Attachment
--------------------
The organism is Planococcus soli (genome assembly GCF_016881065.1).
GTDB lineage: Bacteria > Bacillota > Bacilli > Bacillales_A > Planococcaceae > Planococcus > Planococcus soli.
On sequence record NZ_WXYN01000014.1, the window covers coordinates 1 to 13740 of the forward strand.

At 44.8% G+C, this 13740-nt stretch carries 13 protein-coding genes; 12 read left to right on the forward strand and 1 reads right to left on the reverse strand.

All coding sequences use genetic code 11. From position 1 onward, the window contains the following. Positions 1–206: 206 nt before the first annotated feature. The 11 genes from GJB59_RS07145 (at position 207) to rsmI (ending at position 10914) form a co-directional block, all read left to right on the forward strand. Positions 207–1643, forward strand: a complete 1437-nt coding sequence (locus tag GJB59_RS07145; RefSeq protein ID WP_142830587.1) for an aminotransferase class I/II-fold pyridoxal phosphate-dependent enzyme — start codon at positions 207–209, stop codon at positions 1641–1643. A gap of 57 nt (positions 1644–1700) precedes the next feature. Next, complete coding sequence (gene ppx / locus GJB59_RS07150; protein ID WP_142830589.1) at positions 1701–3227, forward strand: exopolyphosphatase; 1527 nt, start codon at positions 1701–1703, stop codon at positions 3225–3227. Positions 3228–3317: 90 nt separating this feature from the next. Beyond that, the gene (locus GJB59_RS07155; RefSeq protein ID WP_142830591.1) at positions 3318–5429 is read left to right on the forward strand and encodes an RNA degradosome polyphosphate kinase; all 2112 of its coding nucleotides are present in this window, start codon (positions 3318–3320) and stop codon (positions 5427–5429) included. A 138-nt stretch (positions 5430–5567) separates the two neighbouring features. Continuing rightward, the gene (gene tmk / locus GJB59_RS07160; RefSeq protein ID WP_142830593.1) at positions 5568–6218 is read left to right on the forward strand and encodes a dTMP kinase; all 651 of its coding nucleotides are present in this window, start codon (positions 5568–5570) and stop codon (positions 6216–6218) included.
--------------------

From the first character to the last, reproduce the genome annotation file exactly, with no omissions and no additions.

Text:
The organism is Planococcus soli (genome assembly GCF_016881065.1).
GTDB lineage: Bacteria > Bacillota > Bacilli > Bacillales_A > Planococcaceae > Planococcus > Planococcus soli.
On sequence record NZ_WXYN01000014.1, the window covers coordinates 1 to 13740 of the forward strand.

At 44.8% G+C, this 13740-nt stretch carries 13 protein-coding genes; 12 read left to right on the forward strand and 1 reads right to left on the reverse strand.

All coding sequences use genetic code 11. From position 1 onward, the window contains the following. Positions 1–206: 206 nt before the first annotated feature. The 11 genes from GJB59_RS07145 (at position 207) to rsmI (ending at position 10914) form a co-directional block, all read left to right on the forward strand. Positions 207–1643, forward strand: a complete 1437-nt coding sequence (locus tag GJB59_RS07145; RefSeq protein ID WP_142830587.1) for an aminotransferase class I/II-fold pyridoxal phosphate-dependent enzyme — start codon at positions 207–209, stop codon at positions 1641–1643. A gap of 57 nt (positions 1644–1700) precedes the next feature. Next, complete coding sequence (gene ppx / locus GJB59_RS07150; protein ID WP_142830589.1) at positions 1701–3227, forward strand: exopolyphosphatase; 1527 nt, start codon at positions 1701–1703, stop codon at positions 3225–3227. Positions 3228–3317: 90 nt separating this feature from the next. Beyond that, the gene (locus GJB59_RS07155; RefSeq protein ID WP_142830591.1) at positions 3318–5429 is read left to right on the forward strand and encodes an RNA degradosome polyphosphate kinase; all 2112 of its coding nucleotides are present in this window, start codon (positions 3318–3320) and stop codon (positions 5427–5429) included. A 138-nt stretch (positions 5430–5567) separates the two neighbouring features. Continuing rightward, the gene (gene tmk / locus GJB59_RS07160; RefSeq protein ID WP_142830593.1) at positions 5568–6218 is read left to right on the forward strand and encodes a dTMP kinase; all 651 of its coding nucleotides are present in this window, start codon (positions 5568–5570) and stop codon (positions 6216–6218) included.